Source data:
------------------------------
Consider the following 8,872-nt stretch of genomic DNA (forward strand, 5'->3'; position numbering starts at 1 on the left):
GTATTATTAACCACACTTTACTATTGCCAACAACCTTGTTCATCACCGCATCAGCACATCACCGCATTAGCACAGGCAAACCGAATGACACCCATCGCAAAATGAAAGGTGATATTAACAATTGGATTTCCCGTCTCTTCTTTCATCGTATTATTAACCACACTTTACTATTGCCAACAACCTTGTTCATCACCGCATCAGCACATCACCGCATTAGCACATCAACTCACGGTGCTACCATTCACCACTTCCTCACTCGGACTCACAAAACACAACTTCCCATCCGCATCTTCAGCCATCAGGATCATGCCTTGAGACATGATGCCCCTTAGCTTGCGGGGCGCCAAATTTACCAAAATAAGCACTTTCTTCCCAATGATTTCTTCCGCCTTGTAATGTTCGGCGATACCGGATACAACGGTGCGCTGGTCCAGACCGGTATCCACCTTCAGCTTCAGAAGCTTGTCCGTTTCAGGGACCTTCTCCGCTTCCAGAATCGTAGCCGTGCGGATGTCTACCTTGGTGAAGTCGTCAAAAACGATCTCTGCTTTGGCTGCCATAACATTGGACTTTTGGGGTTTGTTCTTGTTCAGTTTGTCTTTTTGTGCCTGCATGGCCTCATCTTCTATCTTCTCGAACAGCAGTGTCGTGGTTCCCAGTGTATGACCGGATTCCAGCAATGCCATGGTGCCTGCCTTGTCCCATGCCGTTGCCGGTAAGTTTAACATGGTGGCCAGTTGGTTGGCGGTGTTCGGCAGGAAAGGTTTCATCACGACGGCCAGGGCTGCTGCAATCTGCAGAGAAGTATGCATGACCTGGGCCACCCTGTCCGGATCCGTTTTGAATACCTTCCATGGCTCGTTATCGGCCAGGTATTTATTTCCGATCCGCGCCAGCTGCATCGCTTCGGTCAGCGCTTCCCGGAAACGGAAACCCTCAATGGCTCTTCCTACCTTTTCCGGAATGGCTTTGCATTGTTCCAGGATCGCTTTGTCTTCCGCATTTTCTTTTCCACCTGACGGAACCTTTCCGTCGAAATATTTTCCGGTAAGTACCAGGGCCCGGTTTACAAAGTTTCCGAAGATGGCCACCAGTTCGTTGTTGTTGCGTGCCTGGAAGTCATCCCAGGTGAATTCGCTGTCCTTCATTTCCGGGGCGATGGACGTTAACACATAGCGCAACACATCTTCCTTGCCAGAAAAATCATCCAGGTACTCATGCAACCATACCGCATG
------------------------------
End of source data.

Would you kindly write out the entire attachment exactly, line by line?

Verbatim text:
Consider the following 8,872-nt stretch of genomic DNA (forward strand, 5'->3'; position numbering starts at 1 on the left):
GTATTATTAACCACACTTTACTATTGCCAACAACCTTGTTCATCACCGCATCAGCACATCACCGCATTAGCACAGGCAAACCGAATGACACCCATCGCAAAATGAAAGGTGATATTAACAATTGGATTTCCCGTCTCTTCTTTCATCGTATTATTAACCACACTTTACTATTGCCAACAACCTTGTTCATCACCGCATCAGCACATCACCGCATTAGCACATCAACTCACGGTGCTACCATTCACCACTTCCTCACTCGGACTCACAAAACACAACTTCCCATCCGCATCTTCAGCCATCAGGATCATGCCTTGAGACATGATGCCCCTTAGCTTGCGGGGCGCCAAATTTACCAAAATAAGCACTTTCTTCCCAATGATTTCTTCCGCCTTGTAATGTTCGGCGATACCGGATACAACGGTGCGCTGGTCCAGACCGGTATCCACCTTCAGCTTCAGAAGCTTGTCCGTTTCAGGGACCTTCTCCGCTTCCAGAATCGTAGCCGTGCGGATGTCTACCTTGGTGAAGTCGTCAAAAACGATCTCTGCTTTGGCTGCCATAACATTGGACTTTTGGGGTTTGTTCTTGTTCAGTTTGTCTTTTTGTGCCTGCATGGCCTCATCTTCTATCTTCTCGAACAGCAGTGTCGTGGTTCCCAGTGTATGACCGGATTCCAGCAATGCCATGGTGCCTGCCTTGTCCCATGCCGTTGCCGGTAAGTTTAACATGGTGGCCAGTTGGTTGGCGGTGTTCGGCAGGAAAGGTTTCATCACGACGGCCAGGGCTGCTGCAATCTGCAGAGAAGTATGCATGACCTGGGCCACCCTGTCCGGATCCGTTTTGAATACCTTCCATGGCTCGTTATCGGCCAGGTATTTATTTCCGATCCGCGCCAGCTGCATCGCTTCGGTCAGCGCTTCCCGGAAACGGAAACCCTCAATGGCTCTTCCTACCTTTTCCGGAATGGCTTTGCATTGTTCCAGGATCGCTTTGTCTTCCGCATTTTCTTTTCCACCTGACGGAACCTTTCCGTCGAAATATTTTCCGGTAAGTACCAGGGCCCGGTTTACAAAGTTTCCGAAGATGGCCACCAGTTCGTTGTTGTTGCGTGCCTGGAAGTCATCCCAGGTGAATTCGCTGTCCTTCATTTCCGGGGCGATGGACGTTAACACATAGCGCAACACATCTTCCTTGCCAGAAAAATCATCCAGGTACTCATGCAACCATACCGCATG